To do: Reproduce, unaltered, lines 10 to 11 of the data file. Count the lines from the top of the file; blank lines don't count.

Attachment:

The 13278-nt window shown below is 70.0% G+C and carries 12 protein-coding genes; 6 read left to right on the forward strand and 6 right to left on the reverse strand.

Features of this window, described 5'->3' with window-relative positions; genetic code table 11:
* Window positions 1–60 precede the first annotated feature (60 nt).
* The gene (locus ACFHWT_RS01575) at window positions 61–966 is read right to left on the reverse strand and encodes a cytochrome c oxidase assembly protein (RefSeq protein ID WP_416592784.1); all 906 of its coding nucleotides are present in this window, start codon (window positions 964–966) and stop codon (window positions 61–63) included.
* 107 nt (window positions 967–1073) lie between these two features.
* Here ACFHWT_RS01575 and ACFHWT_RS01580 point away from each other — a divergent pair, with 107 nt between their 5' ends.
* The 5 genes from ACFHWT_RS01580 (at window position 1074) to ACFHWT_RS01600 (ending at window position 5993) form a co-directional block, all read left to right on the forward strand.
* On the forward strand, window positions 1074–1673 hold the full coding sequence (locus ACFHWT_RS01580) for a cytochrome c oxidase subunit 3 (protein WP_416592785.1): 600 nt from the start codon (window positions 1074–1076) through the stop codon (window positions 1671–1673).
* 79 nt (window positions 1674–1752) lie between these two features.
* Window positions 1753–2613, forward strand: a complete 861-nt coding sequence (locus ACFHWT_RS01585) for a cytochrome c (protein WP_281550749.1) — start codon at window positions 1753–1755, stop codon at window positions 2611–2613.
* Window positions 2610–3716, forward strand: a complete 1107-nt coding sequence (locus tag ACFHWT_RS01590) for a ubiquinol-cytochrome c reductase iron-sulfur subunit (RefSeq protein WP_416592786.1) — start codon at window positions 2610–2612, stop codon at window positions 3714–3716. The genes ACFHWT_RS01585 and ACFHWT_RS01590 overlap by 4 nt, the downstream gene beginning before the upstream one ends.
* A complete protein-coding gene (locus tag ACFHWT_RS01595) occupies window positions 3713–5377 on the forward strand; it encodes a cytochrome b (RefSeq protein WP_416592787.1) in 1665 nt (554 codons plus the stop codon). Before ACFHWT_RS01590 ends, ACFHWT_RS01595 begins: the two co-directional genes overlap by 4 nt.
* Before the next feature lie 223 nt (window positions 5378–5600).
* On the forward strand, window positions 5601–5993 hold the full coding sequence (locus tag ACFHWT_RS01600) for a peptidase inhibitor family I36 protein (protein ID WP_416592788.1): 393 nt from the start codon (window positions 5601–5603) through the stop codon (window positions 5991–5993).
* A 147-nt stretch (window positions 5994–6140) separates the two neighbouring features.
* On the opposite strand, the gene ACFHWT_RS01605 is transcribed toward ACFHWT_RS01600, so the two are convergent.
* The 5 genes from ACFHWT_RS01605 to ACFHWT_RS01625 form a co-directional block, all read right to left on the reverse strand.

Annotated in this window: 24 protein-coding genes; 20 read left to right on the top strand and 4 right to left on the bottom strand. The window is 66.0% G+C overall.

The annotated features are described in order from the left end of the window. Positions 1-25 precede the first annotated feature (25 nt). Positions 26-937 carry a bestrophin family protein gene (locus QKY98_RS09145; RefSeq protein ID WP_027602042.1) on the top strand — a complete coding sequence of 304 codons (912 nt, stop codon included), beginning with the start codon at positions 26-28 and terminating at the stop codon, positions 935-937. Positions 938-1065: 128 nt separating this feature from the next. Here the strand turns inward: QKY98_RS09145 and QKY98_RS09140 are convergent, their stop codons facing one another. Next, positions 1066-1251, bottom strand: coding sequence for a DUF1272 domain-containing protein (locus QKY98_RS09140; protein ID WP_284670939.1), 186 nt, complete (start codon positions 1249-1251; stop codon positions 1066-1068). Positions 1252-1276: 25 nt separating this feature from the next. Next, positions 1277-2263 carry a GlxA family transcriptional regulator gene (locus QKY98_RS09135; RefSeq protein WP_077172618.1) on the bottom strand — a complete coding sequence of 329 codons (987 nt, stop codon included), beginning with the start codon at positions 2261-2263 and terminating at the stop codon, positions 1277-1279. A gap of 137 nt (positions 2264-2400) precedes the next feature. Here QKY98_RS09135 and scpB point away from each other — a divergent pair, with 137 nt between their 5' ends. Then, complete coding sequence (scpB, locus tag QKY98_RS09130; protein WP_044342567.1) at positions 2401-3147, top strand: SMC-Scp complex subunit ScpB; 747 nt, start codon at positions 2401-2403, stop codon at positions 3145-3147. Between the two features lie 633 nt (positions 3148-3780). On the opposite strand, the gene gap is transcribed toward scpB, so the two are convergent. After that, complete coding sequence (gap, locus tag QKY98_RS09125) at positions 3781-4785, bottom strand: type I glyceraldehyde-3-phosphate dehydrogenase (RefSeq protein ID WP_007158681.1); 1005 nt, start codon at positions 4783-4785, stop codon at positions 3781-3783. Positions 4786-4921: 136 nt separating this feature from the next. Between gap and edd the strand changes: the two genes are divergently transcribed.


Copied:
* Window positions 1753–2613, forward strand: a complete 861-nt coding sequence (locus ACFHWT_RS01585) for a cytochrome c (protein WP_281550749.1) — start codon at window positions 1753–1755, stop codon at window positions 2611–2613.
* Window positions 2610–3716, forward strand: a complete 1107-nt coding sequence (locus tag ACFHWT_RS01590) for a ubiquinol-cytochrome c reductase iron-sulfur subunit (RefSeq protein WP_416592786.1) — start codon at window positions 2610–2612, stop codon at window positions 3714–3716. The genes ACFHWT_RS01585 and ACFHWT_RS01590 overlap by 4 nt, the downstream gene beginning before the upstream one ends.